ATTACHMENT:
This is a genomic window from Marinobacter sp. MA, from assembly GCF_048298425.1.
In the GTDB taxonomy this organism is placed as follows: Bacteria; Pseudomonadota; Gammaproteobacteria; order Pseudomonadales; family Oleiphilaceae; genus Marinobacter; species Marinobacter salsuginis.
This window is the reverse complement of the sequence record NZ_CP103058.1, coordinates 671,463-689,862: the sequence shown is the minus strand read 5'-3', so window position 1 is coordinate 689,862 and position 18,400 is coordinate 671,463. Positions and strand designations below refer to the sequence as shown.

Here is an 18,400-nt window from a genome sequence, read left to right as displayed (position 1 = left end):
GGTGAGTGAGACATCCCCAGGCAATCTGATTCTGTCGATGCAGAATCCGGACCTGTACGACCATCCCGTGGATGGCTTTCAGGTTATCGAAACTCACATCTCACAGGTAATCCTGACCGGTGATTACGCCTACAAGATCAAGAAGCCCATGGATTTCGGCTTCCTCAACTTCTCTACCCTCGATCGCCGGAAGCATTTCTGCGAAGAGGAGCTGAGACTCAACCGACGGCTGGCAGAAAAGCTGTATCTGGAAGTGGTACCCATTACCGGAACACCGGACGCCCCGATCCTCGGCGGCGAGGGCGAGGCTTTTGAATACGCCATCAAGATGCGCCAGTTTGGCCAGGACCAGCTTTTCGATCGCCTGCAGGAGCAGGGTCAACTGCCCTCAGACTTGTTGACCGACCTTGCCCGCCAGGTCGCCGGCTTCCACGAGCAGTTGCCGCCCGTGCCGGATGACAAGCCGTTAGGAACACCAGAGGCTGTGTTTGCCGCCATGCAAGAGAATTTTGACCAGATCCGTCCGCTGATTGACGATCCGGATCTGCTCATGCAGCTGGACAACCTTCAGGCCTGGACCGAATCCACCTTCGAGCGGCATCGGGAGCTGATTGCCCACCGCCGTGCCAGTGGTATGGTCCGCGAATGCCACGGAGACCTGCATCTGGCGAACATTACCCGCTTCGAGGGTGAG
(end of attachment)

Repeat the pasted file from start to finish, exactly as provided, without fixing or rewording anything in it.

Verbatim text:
This is a genomic window from Marinobacter sp. MA, from assembly GCF_048298425.1.
In the GTDB taxonomy this organism is placed as follows: Bacteria; Pseudomonadota; Gammaproteobacteria; order Pseudomonadales; family Oleiphilaceae; genus Marinobacter; species Marinobacter salsuginis.
This window is the reverse complement of the sequence record NZ_CP103058.1, coordinates 671,463-689,862: the sequence shown is the minus strand read 5'-3', so window position 1 is coordinate 689,862 and position 18,400 is coordinate 671,463. Positions and strand designations below refer to the sequence as shown.

Here is an 18,400-nt window from a genome sequence, read left to right as displayed (position 1 = left end):
GGTGAGTGAGACATCCCCAGGCAATCTGATTCTGTCGATGCAGAATCCGGACCTGTACGACCATCCCGTGGATGGCTTTCAGGTTATCGAAACTCACATCTCACAGGTAATCCTGACCGGTGATTACGCCTACAAGATCAAGAAGCCCATGGATTTCGGCTTCCTCAACTTCTCTACCCTCGATCGCCGGAAGCATTTCTGCGAAGAGGAGCTGAGACTCAACCGACGGCTGGCAGAAAAGCTGTATCTGGAAGTGGTACCCATTACCGGAACACCGGACGCCCCGATCCTCGGCGGCGAGGGCGAGGCTTTTGAATACGCCATCAAGATGCGCCAGTTTGGCCAGGACCAGCTTTTCGATCGCCTGCAGGAGCAGGGTCAACTGCCCTCAGACTTGTTGACCGACCTTGCCCGCCAGGTCGCCGGCTTCCACGAGCAGTTGCCGCCCGTGCCGGATGACAAGCCGTTAGGAACACCAGAGGCTGTGTTTGCCGCCATGCAAGAGAATTTTGACCAGATCCGTCCGCTGATTGACGATCCGGATCTGCTCATGCAGCTGGACAACCTTCAGGCCTGGACCGAATCCACCTTCGAGCGGCATCGGGAGCTGATTGCCCACCGCCGTGCCAGTGGTATGGTCCGCGAATGCCACGGAGACCTGCATCTGGCGAACATTACCCGCTTCGAGGGTGAG